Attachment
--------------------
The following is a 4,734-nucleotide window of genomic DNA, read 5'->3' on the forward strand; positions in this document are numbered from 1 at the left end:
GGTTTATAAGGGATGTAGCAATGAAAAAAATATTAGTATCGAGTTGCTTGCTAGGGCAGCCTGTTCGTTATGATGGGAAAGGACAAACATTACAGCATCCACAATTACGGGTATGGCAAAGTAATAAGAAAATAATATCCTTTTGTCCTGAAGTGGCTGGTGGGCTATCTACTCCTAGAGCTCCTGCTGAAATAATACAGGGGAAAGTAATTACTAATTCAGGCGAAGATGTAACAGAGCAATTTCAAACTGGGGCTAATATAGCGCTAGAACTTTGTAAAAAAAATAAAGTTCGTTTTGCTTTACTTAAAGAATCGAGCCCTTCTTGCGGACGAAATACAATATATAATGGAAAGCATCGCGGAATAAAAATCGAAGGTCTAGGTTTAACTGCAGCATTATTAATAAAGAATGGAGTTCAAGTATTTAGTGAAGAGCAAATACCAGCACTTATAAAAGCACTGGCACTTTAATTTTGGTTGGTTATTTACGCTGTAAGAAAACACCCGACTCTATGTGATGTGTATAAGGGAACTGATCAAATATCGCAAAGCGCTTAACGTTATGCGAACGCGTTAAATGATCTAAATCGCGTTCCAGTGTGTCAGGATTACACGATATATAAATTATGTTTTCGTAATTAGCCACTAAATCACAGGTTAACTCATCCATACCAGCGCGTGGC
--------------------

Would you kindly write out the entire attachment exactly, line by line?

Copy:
The following is a 4,734-nucleotide window of genomic DNA, read 5'->3' on the forward strand; positions in this document are numbered from 1 at the left end:
GGTTTATAAGGGATGTAGCAATGAAAAAAATATTAGTATCGAGTTGCTTGCTAGGGCAGCCTGTTCGTTATGATGGGAAAGGACAAACATTACAGCATCCACAATTACGGGTATGGCAAAGTAATAAGAAAATAATATCCTTTTGTCCTGAAGTGGCTGGTGGGCTATCTACTCCTAGAGCTCCTGCTGAAATAATACAGGGGAAAGTAATTACTAATTCAGGCGAAGATGTAACAGAGCAATTTCAAACTGGGGCTAATATAGCGCTAGAACTTTGTAAAAAAAATAAAGTTCGTTTTGCTTTACTTAAAGAATCGAGCCCTTCTTGCGGACGAAATACAATATATAATGGAAAGCATCGCGGAATAAAAATCGAAGGTCTAGGTTTAACTGCAGCATTATTAATAAAGAATGGAGTTCAAGTATTTAGTGAAGAGCAAATACCAGCACTTATAAAAGCACTGGCACTTTAATTTTGGTTGGTTATTTACGCTGTAAGAAAACACCCGACTCTATGTGATGTGTATAAGGGAACTGATCAAATATCGCAAAGCGCTTAACGTTATGCGAACGCGTTAAATGATCTAAATCGCGTTCCAGTGTGTCAGGATTACACGATATATAAATTATGTTTTCGTAATTAGCCACTAAATCACAGGTTAACTCATCCATACCAGCGCGTGGC